Poachers caught red-handed by the Raspberry Pi

11 Sep 2013

Cambridge Consultants' remote cameras are helping track animals and prevent poaching

Poachers continue to hunt down and slaughter at-risk animals, but wildlife experts have a new tool in their protection arsenal: a network of cameras managed by a Raspberry Pi.

The cameras are left in key spots in the wilderness of Kenya, where they take as many as 30 pictures a day, passing that information back over satellites to England - where it's fed into the Instant Wild app so supporters can help identify animals.

The project is a collaboration between the Zoological Society London (ZSL) - which runs London Zoo - and the Kenya Wildlife Service, and uses kit developed by Cambridge Consultants.

The camera boxes use off-the-shelf hardware, connecting to a central node powered by a Raspberry Pi. We spoke to Richard Traherne, head of wireless at Cambridge Consultants, to find out more about how his firm put it all together.

Q. How does the system work?

A. The way that it's used is they drive out to a remote area and place cameras to observe wildlife or poaching activity. Each of the cameras is connected over wireless back to a central node, which may be hidden - maybe in a tree or a rock or some other place where it can be disguised.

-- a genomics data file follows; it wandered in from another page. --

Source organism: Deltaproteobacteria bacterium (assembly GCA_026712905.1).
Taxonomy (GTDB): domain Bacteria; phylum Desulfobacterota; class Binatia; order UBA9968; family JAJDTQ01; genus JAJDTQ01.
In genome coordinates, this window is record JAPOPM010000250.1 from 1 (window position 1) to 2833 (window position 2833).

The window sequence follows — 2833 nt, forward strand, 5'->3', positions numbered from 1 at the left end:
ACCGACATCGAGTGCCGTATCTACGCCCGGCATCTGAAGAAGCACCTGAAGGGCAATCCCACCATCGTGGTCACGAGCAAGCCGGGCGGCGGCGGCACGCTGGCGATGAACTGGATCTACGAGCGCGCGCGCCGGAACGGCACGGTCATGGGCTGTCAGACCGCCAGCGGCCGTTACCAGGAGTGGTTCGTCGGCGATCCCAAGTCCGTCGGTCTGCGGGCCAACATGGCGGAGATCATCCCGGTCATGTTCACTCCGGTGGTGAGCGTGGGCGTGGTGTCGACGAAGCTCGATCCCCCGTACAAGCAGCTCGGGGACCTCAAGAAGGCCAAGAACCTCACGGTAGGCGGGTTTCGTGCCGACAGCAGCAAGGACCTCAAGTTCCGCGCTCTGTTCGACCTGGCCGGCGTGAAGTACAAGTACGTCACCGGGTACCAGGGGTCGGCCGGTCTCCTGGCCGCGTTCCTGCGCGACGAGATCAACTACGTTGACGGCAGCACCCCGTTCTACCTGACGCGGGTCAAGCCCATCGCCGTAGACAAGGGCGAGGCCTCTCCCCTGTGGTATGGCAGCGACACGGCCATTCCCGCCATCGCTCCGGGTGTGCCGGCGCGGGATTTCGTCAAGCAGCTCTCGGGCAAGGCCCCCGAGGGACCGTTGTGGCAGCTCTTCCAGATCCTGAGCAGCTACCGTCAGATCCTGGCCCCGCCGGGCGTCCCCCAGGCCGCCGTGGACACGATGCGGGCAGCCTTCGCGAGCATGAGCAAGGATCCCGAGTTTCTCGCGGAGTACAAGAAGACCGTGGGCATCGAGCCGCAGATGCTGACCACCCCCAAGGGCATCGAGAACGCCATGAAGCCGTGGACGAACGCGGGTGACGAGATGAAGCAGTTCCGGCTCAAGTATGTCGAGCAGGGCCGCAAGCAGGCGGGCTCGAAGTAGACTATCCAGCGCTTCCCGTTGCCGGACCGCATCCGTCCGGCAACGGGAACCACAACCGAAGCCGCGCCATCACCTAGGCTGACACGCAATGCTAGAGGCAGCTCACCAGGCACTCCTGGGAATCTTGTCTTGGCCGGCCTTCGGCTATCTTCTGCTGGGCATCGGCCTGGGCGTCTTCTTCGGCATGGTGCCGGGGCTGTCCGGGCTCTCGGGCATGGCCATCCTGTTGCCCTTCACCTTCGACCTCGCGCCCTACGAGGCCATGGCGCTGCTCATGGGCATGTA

Pictures make their way to that central node which then transmits them over the Iridium Satellite Network, which is a global communication network of 66 satellites that fly around the globe in low-earth orbit, providing a complete coverage of the earth. Over that system, they’re transmitted back to the ZSL's servers in London.

Q. Once the photos arrive in London, what happens to them?

A. From there, the pictures are pushed out to the Instant Wild app, which allows users on their smartphones to observe and then identify species – if they’re unsure what it is, they can look at the field guide on their app.

App

The identification is pinged back to the ZSL's computers, which registers that species as identified at that location. So it's a crowdsourcing mechanism, which is a pretty cool way of ZSL using its supporters to help map out where species are on the planet.

Already they've found species they thought to be extinct in Sri Lanka – which was a mountain mouse deer – using this method.

Q. This camera network is being used to find poachers as well, though?

A. When the project started, the main thrust was animals and conservation, through getting to know where they were and what their movements were. As the project went on, the threat to wildlife has soared... so poaching is now their number one concern.

Q. How can cameras help catch poachers?

A. At the moment, it only catches the picture [as well as a host of other telemetry data about the camera equipment]. But, in the future, there's no reason why it couldn't transmit other things. ZSL has already talked about plans to include other sensing methods, in addition to a picture, using that little network of cameras to detect gunshots, and then potentially triangulating [its position]... and try to work out from that network where the gunshot is coming from.

And also, perhaps [it will capture] vibrations to detect cars in a region where they don't expect them to be. Where there's no rangers in the area, they can raise a suitable alarm.

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